There are so many ways you can spice up your child’s learning.  I am a firm believer that a child really willlove to learn if you give them the opportunity to learn in a way that’s fun and interesting to them!  Admittedly this takes work and effort, and you can’t do it all.  There are aspects I know I should be finding more creative ways to teach and I just don’t have the time, resources or energy to do it.  That’s ok.  Pick a few things that you can fit into your time and do those!  You and your child will both have more fun and I guarantee you it will be worth it to see the light in your child’s eyes!

AF

 

 

 

 

We Are Home Schooling!

Yes, you read that right.

Me and my littlest A are homeschooling!  It’s been 2 weeks and maybe we are just honeymooning but it has been AWESOME!   I love it!

Now I can just about see some of you rolling your eyes, making that skeptical face and going…yeah whatever.

I get it.

I never wanted to home school, either.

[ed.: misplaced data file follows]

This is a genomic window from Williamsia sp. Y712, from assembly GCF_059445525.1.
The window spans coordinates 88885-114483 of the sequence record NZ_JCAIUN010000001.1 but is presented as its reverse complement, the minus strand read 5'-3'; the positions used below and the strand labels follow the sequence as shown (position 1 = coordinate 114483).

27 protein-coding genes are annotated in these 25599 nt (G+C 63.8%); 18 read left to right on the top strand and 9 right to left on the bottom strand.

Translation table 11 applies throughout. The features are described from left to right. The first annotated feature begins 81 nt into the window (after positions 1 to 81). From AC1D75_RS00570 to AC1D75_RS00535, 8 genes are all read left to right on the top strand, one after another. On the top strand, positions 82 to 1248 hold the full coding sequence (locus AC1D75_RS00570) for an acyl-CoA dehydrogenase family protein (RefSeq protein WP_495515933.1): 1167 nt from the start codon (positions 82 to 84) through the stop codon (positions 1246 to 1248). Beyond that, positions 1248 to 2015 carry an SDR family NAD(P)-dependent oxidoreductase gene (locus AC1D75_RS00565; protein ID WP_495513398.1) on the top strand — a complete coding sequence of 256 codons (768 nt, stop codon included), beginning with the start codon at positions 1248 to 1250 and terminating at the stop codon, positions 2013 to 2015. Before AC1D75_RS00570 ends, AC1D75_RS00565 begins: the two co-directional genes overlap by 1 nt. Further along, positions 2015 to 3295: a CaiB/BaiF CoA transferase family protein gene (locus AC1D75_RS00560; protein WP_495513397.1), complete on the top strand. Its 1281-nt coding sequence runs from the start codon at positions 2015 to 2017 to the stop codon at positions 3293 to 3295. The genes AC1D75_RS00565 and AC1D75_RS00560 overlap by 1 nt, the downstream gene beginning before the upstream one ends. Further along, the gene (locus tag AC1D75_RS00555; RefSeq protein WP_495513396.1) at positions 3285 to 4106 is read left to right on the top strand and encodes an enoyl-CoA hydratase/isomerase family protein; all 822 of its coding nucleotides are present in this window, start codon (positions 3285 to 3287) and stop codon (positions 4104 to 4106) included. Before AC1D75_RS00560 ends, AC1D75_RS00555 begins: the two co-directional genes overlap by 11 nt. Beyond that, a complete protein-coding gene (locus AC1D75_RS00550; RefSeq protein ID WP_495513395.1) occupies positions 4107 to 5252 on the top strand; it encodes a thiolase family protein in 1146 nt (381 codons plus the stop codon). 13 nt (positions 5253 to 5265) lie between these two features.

In fact, until I read through my daughters’ adoption files I always said that I would never do it because I would have hated it as a child, myself!  I thought that home schooling was for really large families who like to hide away from the world or display their family on TV shows!  I thought children who were home schooled were all really smart, a little socially impaired and just not normal!  As you can see, I really hadn’t spent much time thinking about it or taking a look at people who actually did home school!  These were just my misguided perceptions, which I am thoroughly embarrassed of now.

But when special needs walks into the picture, everything changes.  Suddenly I could see that even though I loved school and it would have made me miserable to be at home, for some children it may be the exact opposite!

For some kids, school causes so much stress that they spend all their time just trying to cope!  This may be a result of trauma, attachment issues, learning disabilities or any number of other special needs.

There are tons of supports available, but you have to fight for them and it’ll take time.  I certainly don’t recommend that every parent experiencing difficulties with their child at school should just pull them out without exploring their options, but sometimes all the support and time in the world won’t meet the real needs of your child.   This is especially true in adoption.

For months, I had been saying…we’ll just give it some more time.  Or, I’m not ready yet so that’s just where she needs to be.